I am officially declaring this a Penn State-free column, not to be confused with a Penn State-Freeh column.
The Phillies are on a little mini-run, having won three in a row. Chase Utley is back. Ryan Howard is back. And, as I write this on Tuesday, Roy Halladay will be back tonight.
There are already stirrings about whether the Phillies can turn their season around and make the playoffs. This has immediate ramifications because, with the trade deadline just two weeks away, it raises the question whether the Phillies can transform themselves into buyers rather than sellers.
Ron Opher has done an excellent job of explaining all the variables that come into play in trades in his Phillies Notebook, so I won’t repeat all the same information. Instead, I’ll point out how improbable it is for the Phillies to pull off a second-half comeback to secure a playoff berth.
One positive for the Phillies is there is an extra wild-card berth available. The playoff expansion this year allows two wild cards from each league. That means the Phillies only have to pass seven teams in the standings instead of eight.
The Phillies enter Tuesday 10 games out of a wild-card berth. Making up a 10-game deficit is a daunting task, but it’s considerably easier if you only have to catch one team.
If you only have to catch one team, a losing streak by the team you’re trying to catch creates an opportunity. The problem when there are seven teams standing between you and a playoff berth is it’s unlikely they’ll all go into a tailspin at the same time. In fact, it’s almost impossible.
Let’s eliminate the four teams behind the Phillies in the standings – the Cubs, Padres, Rockies and Astros – from the conversation. That leaves 11 National League teams (the three division leaders, the 2 teams currently in the wild-card positions and six other contenders) ahead of the Phillies. When those teams play each other, one of them has to win. Consequently, it will be difficult for the Phillies to make up ground on the entire group, unless those teams lose consistently to the Cubs, Padres, Rockies and Astros.
For the purpose of this discussion, let’s assume there’s a perfect storm, with teams splitting their meetings down the middle, and none of the eight non-division leaders ahead of the Phillies plays above .500 the rest of the season. A .500 record would leave the second wild-card team, the Pirates with 85 wins. To reach 85 wins, the Phillies (40-51) would have to win games at a .611 clip the rest of the year.
If the Braves and Pirates maintain their current pace, the Phillies would need 90 wins to make the playoffs. They would have to play .700 baseball to get to 90 wins.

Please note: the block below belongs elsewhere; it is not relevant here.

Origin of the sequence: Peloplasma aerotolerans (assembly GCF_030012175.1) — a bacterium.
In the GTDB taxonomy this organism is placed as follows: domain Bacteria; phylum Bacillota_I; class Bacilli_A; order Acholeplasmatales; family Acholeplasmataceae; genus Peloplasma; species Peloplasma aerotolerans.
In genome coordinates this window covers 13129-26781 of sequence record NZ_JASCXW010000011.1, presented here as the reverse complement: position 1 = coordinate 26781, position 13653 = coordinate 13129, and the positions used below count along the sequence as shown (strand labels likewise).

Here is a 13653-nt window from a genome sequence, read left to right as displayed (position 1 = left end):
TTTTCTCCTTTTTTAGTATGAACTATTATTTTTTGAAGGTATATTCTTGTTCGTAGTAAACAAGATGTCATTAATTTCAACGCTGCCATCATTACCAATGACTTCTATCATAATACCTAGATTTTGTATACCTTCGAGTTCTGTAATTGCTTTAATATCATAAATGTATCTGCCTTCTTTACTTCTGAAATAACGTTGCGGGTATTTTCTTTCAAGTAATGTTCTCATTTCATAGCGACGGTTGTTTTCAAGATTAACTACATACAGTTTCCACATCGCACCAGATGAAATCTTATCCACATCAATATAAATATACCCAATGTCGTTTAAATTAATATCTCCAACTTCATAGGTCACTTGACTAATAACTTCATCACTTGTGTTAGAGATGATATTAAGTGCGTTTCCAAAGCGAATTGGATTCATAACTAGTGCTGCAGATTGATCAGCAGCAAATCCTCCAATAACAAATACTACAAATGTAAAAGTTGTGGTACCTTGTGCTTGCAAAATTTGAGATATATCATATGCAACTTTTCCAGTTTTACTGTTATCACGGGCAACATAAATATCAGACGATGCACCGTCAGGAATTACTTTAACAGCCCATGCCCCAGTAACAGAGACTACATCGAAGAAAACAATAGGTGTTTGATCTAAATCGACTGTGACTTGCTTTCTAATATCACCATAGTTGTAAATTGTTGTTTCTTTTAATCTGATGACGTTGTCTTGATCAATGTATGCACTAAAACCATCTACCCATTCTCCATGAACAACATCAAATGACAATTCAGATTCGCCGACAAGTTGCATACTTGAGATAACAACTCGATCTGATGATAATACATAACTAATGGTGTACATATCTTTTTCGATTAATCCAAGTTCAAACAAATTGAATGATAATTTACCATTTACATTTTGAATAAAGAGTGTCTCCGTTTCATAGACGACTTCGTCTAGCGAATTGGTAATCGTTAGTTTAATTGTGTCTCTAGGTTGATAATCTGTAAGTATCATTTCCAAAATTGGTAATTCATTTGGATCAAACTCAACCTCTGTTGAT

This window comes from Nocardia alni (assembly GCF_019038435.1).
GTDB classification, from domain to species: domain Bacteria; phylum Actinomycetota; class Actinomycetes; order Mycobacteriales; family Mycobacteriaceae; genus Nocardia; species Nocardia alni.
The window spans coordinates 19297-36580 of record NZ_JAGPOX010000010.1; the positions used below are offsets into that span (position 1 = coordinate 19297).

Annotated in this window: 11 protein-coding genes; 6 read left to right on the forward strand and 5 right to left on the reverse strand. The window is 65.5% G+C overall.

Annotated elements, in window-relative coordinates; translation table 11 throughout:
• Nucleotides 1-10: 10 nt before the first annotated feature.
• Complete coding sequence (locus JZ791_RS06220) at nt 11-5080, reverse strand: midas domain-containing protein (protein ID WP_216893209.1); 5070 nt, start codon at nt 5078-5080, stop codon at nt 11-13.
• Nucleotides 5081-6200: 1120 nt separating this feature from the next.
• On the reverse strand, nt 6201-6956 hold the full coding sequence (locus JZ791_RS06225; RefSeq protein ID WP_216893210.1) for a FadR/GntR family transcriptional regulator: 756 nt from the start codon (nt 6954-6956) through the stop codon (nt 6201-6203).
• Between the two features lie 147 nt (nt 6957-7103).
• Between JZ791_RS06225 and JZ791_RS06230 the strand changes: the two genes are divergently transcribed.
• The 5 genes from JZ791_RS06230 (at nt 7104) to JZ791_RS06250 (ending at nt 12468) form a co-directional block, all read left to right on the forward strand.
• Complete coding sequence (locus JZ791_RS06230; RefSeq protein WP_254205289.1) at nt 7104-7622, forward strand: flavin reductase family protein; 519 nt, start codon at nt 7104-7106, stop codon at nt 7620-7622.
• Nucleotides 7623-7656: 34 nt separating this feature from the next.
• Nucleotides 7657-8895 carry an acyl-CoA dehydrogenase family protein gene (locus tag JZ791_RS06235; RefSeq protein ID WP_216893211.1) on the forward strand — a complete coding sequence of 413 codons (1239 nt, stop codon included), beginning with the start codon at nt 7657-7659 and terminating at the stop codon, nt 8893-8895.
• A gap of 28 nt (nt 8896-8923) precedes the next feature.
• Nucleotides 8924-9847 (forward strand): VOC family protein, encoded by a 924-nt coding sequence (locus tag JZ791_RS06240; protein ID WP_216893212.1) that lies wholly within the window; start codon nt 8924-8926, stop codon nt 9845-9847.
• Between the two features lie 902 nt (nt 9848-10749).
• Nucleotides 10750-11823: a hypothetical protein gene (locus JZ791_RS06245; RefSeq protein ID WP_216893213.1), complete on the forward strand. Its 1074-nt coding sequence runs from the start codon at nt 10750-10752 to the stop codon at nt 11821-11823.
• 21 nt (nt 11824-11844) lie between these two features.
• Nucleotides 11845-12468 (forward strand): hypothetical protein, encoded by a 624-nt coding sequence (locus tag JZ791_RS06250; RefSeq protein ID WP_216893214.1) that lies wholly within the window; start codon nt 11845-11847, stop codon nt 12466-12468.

Is it possible for the Phillies to make the playoffs? Sure. If the starting pitchers make it to the ninth inning most nights and Jonathan Papelbon’s arm doesn’t fall off by September.
Even if that happens, the Phillies would have to count on almost all the teams ahead of them to be barely above .500 the rest of the season. Translation: Sell.
BIRDS ARE BACK: If my negative prognosis on the Phillies turns out to be correct, the Eagles are back just in time. Rookies and selected veterans report to Lehigh University on Sunday. Veterans must report to camp by next Wednesday.
C’mon, I know you can do it: E-A-G-L-E-S! EAGLES!
DEJA VU: If the Phillies make a strong push in the second half, only to fall short, their season would bear an unfortunate resemblance to last year’s Eagles season. And the late-season push would be just as meaningless.
UNION POWER: Don’t look now, but the Union have won three MLS games in a row and four of their last five. The team is playing with much more energy under interim head coach John Hackworth, a midseason replacement for Peter Nowak.
The downside for the Union is that, despite their surge, they’re still in ninth place in the Eastern Conference. The good news? They are within two points of sixth-place New England. If the Union are able to pass New England, Columbus and Montreal in the standings, the serious playoff talk can begin.
HEART AND SOUL: The Soul (14-3) will complete an outstanding regular season Sunday (6 p.m.) when they host Utah. The Eastern Division champions will open the playoffs on Sat., July 28 (7 p.m.) at Wells Fargo Center.
KASEY AT THE BAT: Kasey Kahne posted a huge win Sunday at the Lenox Industrial Tools 301 in Loudon, N.H. The top 10 drivers in the standings qualify for NASCAR’s Chase for the Sprint Cup, a 10-race showdown for the overall championship. The 11th and 12th berths in the Chase are awarded to the drivers outside the top 10 with the most victories.
With seven races remaining before the Chase begins, Kahne is the only driver outside the top 10 with more than one victory. Kyle Busch, Ryan Newman and Joey Logano are the drivers outside the top 10 with one win apiece.
YOU CAN’T BE SERIOUS! John McEnroe and Martina Hingis are scheduled to be in town Friday when the Philadelphia Freedoms host the New York Sportimes at Villanova University. I don’t know how much game McEnroe has left, but he’s almost guaranteed to be entertaining.
YOU CAN’T BE SERIOUS II: Reports state that the NHL’s initial offer to its players union slashed the players’ share of revenue from 57 percent to 46 percent, as well as delaying free agency until a player has been in the league 10 years. Why bother? Wouldn’t it be better if both sides started with reasonable proposals instead of wasting time establishing their ground with ridiculous proposals they know the other side won’t accept?
Eric Fisher, who has been covering sports for more than 23 years, will be very upset if there is an NHL lockout.